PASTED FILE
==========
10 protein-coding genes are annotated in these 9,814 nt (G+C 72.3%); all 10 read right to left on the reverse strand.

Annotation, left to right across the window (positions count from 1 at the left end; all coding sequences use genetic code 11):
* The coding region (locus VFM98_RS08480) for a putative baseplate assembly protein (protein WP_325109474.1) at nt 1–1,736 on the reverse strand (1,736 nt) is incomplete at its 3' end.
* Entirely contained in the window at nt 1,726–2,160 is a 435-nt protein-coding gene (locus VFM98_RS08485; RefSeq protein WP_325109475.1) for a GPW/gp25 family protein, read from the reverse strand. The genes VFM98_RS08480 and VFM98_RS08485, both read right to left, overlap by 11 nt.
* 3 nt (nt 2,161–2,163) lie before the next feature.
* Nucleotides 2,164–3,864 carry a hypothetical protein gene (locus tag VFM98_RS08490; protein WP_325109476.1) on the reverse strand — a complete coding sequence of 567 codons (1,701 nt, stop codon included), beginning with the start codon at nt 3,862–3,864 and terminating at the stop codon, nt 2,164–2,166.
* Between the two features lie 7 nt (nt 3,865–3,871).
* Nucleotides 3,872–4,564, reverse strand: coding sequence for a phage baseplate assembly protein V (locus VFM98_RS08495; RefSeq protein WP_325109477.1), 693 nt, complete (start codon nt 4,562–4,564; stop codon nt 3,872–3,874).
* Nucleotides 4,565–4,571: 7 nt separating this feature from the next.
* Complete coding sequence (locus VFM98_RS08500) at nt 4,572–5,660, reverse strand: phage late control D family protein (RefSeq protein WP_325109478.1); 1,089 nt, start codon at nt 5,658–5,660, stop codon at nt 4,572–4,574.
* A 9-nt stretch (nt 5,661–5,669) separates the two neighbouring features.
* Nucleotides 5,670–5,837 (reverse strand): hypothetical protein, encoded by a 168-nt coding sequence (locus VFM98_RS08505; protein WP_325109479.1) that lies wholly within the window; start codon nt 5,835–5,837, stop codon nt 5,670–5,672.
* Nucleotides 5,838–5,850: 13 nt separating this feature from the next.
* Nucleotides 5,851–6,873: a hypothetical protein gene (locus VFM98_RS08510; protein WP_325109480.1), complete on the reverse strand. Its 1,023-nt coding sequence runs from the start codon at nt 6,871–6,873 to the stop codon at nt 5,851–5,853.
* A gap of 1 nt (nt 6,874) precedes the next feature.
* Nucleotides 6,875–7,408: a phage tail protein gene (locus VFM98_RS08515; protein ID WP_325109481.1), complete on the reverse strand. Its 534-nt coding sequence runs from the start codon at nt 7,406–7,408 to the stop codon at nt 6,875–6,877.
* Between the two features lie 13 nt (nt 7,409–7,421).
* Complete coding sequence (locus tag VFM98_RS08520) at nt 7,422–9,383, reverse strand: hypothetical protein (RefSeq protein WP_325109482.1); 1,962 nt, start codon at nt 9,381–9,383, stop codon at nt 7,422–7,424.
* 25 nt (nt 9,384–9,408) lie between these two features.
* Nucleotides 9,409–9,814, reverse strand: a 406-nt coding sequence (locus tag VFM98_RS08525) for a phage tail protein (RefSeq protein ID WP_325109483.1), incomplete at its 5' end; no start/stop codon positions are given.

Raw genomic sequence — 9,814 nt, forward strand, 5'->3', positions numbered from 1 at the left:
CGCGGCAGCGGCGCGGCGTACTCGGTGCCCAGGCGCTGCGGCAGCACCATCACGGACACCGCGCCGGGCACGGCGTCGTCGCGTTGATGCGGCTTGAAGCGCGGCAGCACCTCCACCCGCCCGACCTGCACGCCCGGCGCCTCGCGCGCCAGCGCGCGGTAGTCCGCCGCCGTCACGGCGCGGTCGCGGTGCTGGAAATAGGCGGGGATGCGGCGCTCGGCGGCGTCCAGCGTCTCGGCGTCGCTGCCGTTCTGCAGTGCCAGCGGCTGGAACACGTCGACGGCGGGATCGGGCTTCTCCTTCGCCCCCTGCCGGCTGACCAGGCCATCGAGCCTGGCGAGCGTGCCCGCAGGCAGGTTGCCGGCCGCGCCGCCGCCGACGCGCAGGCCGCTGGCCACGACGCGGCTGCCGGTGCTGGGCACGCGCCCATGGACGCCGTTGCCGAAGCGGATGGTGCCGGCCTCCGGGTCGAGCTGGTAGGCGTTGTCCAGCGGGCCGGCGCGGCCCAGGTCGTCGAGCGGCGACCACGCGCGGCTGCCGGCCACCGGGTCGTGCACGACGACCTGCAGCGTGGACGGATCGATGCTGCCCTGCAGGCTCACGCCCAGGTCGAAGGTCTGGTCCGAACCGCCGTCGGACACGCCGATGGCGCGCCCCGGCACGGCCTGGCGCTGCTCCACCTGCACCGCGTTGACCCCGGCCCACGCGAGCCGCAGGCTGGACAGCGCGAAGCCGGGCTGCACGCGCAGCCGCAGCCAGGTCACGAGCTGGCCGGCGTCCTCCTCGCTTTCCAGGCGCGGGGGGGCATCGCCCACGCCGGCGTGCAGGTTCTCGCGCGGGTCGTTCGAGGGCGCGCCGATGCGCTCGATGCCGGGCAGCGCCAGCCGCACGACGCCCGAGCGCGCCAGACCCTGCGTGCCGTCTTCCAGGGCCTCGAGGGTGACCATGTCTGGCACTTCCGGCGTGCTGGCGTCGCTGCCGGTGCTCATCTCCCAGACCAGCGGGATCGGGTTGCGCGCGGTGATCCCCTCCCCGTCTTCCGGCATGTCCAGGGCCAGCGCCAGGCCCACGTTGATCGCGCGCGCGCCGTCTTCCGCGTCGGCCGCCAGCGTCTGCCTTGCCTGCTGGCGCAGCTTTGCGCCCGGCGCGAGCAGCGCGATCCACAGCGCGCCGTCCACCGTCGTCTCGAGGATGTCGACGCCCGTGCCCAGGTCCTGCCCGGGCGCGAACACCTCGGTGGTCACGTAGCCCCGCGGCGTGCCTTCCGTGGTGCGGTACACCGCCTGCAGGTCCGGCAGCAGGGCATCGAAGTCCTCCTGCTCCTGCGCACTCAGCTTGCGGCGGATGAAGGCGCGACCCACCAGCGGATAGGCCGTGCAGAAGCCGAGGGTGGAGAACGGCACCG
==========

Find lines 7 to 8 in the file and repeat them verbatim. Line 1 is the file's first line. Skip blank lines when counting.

* Between the two features lie 7 nt (nt 3,865–3,871).
* Nucleotides 3,872–4,564, reverse strand: coding sequence for a phage baseplate assembly protein V (locus VFM98_RS08495; RefSeq protein WP_325109477.1), 693 nt, complete (start codon nt 4,562–4,564; stop codon nt 3,872–3,874).